Tuesday, 8 June 2010


Is Rome the most beautiful city in the world?
It is difficult to say, as every great city has got its own soul and beauty, but for sure Rome is one of those worth a visit at least once in a life time. Some places are so stunning to have become an icon of the city itself and evenly swarmed with tourists. What’s more than a strolling under the ancient Latin walls of the Coliseum, with fancy gladiators posing next to you, a challenge to the mysterious pagan Mouth of Truth or throwing a coin in the baroque magnificence of the Trevi fountain?
Its continuous flux of tourists shows that Rome is still an all desired destination in the hearts of the many, but sometimes a sweaty and loud crowd can really put you off even in front of such wonders.

Even though I never miss a touristic tour of its most famous monuments every time a go to Rome, sometimes it is nice skipping the line and get lost, very easily actually, in the tangled city centre’s alleys. That’s when and where the capital reveals its real charm.
One of the best places to get lost is the area around the Pantheon. Let your feet go freely and from Via della Rotonda you may chance on a tiny bakery, selling mouth watering jam tartellettes and fennel tarallucci or discover the creamy ice-cream in one of the many gelaterie between the Pantheon and the Parliament.
Another not well known destination is the Jewish quarter, further example of the secret beauties of Rome. The Latin architecture peeps out from Renaissance buildings and mixes together with old Jewish shops and restaurants, in an overlap of cultures and ages which gives a feeling of astonishing decadent beauty. Refresh there with a fresh mint tea and move towards Trastevere for dinner.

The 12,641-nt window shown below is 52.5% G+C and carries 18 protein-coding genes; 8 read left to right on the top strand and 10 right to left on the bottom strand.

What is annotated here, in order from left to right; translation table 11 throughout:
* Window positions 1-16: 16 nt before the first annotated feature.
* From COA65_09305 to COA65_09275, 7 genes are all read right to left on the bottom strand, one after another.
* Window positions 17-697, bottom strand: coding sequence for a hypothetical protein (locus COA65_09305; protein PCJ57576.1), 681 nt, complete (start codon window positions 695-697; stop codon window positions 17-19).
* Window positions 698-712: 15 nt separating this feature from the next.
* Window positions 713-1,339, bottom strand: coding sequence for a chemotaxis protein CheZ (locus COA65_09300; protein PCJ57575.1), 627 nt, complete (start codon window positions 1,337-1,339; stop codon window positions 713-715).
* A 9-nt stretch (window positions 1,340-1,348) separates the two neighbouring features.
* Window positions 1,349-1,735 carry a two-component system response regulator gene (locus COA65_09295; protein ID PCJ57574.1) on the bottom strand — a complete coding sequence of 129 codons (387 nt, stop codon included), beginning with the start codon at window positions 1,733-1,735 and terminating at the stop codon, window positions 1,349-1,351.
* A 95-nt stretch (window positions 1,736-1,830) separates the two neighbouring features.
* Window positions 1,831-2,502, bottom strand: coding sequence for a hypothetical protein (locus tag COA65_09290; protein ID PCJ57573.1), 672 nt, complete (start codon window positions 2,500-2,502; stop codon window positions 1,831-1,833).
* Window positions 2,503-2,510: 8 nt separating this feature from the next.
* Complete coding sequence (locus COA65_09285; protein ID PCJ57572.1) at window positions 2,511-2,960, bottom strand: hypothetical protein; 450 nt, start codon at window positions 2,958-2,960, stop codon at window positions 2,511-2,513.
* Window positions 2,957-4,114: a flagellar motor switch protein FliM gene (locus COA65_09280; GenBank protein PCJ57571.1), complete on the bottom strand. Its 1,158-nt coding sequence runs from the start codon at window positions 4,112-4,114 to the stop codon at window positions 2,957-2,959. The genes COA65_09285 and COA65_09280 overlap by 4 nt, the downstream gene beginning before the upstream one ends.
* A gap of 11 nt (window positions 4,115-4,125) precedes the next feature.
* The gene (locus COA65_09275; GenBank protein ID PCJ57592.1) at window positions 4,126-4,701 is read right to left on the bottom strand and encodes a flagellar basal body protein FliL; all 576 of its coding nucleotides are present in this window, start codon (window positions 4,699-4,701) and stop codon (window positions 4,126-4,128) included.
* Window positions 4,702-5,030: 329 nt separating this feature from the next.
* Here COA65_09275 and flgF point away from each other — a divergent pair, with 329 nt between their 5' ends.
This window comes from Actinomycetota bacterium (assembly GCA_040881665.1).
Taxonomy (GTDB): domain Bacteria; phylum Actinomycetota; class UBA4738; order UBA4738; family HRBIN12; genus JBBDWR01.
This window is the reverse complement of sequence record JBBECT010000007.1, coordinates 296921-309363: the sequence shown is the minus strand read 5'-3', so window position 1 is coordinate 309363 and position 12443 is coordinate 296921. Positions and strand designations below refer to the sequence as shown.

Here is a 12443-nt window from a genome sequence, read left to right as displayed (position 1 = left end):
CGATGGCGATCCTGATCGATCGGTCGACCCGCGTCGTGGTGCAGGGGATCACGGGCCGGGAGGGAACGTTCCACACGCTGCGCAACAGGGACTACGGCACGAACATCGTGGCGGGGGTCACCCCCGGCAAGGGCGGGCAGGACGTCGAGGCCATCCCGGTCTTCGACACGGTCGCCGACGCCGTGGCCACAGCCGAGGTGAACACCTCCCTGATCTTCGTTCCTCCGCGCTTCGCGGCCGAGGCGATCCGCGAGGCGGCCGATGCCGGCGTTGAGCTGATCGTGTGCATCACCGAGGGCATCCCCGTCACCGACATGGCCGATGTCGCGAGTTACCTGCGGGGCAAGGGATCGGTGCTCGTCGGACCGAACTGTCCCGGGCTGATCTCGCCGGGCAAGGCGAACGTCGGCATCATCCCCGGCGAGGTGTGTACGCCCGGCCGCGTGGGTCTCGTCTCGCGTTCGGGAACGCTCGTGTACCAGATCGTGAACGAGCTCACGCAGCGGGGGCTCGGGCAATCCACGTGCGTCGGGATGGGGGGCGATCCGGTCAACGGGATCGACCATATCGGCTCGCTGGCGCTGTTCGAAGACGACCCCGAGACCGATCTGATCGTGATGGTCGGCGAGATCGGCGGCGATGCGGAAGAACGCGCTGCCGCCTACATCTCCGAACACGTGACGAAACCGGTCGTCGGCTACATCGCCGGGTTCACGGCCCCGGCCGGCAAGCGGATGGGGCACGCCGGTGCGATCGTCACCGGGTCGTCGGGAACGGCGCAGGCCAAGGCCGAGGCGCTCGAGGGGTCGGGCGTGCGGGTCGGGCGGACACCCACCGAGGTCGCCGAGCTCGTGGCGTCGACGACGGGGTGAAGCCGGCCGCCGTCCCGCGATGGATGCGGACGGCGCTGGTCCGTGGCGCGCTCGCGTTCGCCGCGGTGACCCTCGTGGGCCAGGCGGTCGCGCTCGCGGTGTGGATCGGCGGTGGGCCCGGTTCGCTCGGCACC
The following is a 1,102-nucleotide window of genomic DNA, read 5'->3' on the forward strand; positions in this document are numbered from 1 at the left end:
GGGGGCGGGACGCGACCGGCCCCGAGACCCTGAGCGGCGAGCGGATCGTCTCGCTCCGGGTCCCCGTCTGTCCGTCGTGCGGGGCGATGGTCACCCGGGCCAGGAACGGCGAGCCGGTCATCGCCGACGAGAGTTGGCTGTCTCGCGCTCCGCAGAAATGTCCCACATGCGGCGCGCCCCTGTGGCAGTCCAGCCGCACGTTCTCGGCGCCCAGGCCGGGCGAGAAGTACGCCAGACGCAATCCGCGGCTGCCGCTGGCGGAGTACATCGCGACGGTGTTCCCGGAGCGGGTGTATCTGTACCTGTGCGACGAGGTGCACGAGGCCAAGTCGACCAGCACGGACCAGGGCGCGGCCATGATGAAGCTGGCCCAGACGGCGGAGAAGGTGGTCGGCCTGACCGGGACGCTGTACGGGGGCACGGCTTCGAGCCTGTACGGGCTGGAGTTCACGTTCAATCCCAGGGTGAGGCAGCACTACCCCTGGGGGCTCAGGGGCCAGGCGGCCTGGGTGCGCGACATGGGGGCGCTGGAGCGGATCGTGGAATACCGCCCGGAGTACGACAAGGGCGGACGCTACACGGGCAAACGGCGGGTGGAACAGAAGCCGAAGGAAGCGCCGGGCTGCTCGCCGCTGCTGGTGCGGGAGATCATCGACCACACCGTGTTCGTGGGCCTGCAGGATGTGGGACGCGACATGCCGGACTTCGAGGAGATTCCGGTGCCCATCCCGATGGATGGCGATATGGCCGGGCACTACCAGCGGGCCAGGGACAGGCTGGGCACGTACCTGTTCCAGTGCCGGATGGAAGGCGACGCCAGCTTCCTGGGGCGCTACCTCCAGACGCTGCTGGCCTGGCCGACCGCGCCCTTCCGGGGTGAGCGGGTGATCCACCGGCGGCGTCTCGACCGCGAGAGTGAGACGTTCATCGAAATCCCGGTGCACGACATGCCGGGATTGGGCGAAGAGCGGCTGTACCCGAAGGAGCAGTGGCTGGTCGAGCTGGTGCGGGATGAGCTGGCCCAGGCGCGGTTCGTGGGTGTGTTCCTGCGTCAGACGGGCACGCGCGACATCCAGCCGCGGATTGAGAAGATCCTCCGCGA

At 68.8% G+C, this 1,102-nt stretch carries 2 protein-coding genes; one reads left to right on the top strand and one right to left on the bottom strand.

Enjoy one of the traditional recipes, like spaghetti carbonara, coda alla vaccinara, deep fried artichokes, or bucatini all’ amatriciana, with a good glass of Est! Est! Est! Vine of Montefiascone.

Pasta all'amatriciana

For 4 people:

100 gr. Bacon
1 tbs extra virgin olive oil
A can of plum tomatoes
A glass of white vine
Freshly crushed black pepper
70 gr. Pecorino Romano cheese
320 gr. Pasta (bucatini or spaghetti)

In a pan, heat the olive oil over a low- medium heat. Dice the bacon and stir fry it. When the fat part of bacon becomes clear, add the vine and cook until it is evaporated.
Keep the bacon on the side and cook the plum tomatoes on the same pan with the bacon juices. Add a pinch of salt and leave it to thicken for around 10/15 minutes on a low-medium heat stirring often.
While the sauce is cooking, set water to the boil. Add a tbs of coarse salt, add the pasta and follow the cooking time.
When ready, drain the pasta and mix it in the saucepan with the tomato sauce. Mix well, while adding the bacon and pecorino. Serve immediately.

1 comment:

Ina said...

Mmh sounds yammy! I love how you post the recipes in context of the place and story...makes it very personal. I am hungry now :))

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